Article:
Global Unions Urge Jordan to Withdraw Harsh Labor Laws

Jordan’s Senate is set to consider amendments to the country’s labor code that will restrict worker’ fundamental rights to freedom of association and collective bargaining and that fail to address Jordan’s longstanding limitations on worker rights, according to the International Trade Union Confederation (ITUC), which is joined by global unions in condemning the proposal and urging legislators to withdraw it.

The amendments, passed in recent weeks by the country’s House of Representatives, increase restrictions on freedom of association by requiring the Ministry of Labor to approve union bylaws when they register with the government. The amendments also give the Labor Ministry the authority to dissolve unions and impose fines and imprisonment for those who continue union activities for a dissolved union.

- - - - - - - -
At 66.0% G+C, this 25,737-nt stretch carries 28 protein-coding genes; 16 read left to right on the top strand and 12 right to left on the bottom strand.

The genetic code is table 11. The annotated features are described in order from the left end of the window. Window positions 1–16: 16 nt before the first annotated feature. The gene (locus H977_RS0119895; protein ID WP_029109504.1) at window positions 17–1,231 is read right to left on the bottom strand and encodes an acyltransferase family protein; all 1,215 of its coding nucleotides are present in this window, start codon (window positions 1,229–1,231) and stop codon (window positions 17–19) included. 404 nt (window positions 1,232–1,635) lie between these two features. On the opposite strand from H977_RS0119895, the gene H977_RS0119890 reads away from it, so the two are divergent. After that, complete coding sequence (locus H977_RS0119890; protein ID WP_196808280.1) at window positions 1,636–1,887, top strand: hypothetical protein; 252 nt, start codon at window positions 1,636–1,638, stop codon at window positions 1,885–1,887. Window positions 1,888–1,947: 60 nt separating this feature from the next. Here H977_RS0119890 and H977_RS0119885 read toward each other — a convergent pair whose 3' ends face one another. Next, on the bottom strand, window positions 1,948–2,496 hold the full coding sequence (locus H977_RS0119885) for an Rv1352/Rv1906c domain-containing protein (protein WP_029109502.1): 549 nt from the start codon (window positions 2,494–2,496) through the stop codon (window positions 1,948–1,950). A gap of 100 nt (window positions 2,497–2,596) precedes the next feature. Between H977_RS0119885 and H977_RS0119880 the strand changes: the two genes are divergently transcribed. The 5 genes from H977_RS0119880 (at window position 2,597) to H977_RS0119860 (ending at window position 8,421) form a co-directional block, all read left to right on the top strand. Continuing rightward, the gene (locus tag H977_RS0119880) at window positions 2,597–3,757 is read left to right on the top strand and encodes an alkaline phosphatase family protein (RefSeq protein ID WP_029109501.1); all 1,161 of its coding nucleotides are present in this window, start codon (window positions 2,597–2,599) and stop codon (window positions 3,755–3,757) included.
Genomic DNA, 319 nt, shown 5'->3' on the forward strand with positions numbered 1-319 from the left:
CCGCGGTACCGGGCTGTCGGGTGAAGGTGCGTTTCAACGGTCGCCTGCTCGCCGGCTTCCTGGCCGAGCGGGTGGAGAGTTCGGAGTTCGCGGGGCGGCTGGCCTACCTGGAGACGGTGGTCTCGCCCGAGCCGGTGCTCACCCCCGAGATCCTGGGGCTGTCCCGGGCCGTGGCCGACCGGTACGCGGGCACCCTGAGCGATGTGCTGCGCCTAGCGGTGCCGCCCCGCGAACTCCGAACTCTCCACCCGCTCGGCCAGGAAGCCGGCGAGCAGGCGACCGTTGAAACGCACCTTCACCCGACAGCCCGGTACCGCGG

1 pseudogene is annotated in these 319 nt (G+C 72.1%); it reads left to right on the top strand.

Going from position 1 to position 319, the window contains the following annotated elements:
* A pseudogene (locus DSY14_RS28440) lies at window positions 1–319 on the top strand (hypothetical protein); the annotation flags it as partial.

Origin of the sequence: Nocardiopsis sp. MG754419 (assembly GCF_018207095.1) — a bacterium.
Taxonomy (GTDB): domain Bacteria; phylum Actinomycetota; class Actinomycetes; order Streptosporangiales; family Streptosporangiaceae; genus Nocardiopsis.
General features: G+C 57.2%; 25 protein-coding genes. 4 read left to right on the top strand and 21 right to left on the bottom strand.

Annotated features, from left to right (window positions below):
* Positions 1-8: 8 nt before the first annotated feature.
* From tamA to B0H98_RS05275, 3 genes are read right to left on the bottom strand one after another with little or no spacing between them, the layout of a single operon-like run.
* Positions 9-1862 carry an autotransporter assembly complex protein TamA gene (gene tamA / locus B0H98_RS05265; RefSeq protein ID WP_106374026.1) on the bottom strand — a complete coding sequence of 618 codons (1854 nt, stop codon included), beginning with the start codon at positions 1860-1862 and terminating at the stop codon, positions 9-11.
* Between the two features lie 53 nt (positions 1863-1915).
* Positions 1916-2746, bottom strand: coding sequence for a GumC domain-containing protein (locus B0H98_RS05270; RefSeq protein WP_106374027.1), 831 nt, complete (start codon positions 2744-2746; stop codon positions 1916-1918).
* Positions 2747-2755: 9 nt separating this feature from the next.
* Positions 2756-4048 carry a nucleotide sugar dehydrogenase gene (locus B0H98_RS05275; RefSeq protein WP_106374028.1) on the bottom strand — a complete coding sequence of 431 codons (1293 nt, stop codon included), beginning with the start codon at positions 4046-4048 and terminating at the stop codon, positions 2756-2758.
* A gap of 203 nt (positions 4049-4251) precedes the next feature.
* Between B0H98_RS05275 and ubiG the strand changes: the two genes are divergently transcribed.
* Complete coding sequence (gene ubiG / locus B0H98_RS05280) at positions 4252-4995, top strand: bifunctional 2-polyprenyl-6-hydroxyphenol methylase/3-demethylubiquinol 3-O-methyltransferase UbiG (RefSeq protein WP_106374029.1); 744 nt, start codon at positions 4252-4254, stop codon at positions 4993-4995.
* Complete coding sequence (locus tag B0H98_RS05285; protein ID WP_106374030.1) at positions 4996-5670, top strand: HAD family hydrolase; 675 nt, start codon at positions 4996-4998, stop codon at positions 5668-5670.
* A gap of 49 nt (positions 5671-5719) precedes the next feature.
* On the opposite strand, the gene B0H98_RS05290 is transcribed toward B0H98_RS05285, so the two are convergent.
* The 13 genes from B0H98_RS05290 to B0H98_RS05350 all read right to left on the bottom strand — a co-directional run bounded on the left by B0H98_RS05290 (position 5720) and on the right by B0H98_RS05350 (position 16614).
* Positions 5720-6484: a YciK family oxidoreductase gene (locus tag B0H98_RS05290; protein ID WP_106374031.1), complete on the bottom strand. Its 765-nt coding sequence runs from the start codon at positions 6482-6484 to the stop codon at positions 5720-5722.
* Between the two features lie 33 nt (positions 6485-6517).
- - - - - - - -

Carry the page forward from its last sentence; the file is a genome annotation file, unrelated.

(Tell the Jordan government to bring the country’s labor laws in line with international standards.)

Since 1976, no new trade union has been allowed to form in Jordan, which also prohibits migrant workers—who comprise a large portion of the Jordanian workforce—from forming unions. Jordan labor laws also permit unions in only 17 sectors set by the government, and only one union per sector is allowed to represent workers. Most recently, the government rejected the registration of an independent union in the agriculture sector because agriculture is not on the government’s list.

The International Labor Organization (ILO), which also sent Jordan’s minister a memo detailing the amendments’ violations of international labor law, has repeatedly pointed out Jordan’s failure abide by ILO conventions on freedom of association and collective bargaining.

Independent unions in Jordan are also pushing back on the proposed amendments, with workers protesting at parliament and union leaders writing open letters to the government urging lawmakers follow international labor standards.

Read the Jordan Federation of Independent Trade Unions press release and letter (Arabic) and the Jordanian Network for Human Rights letter (Arabic).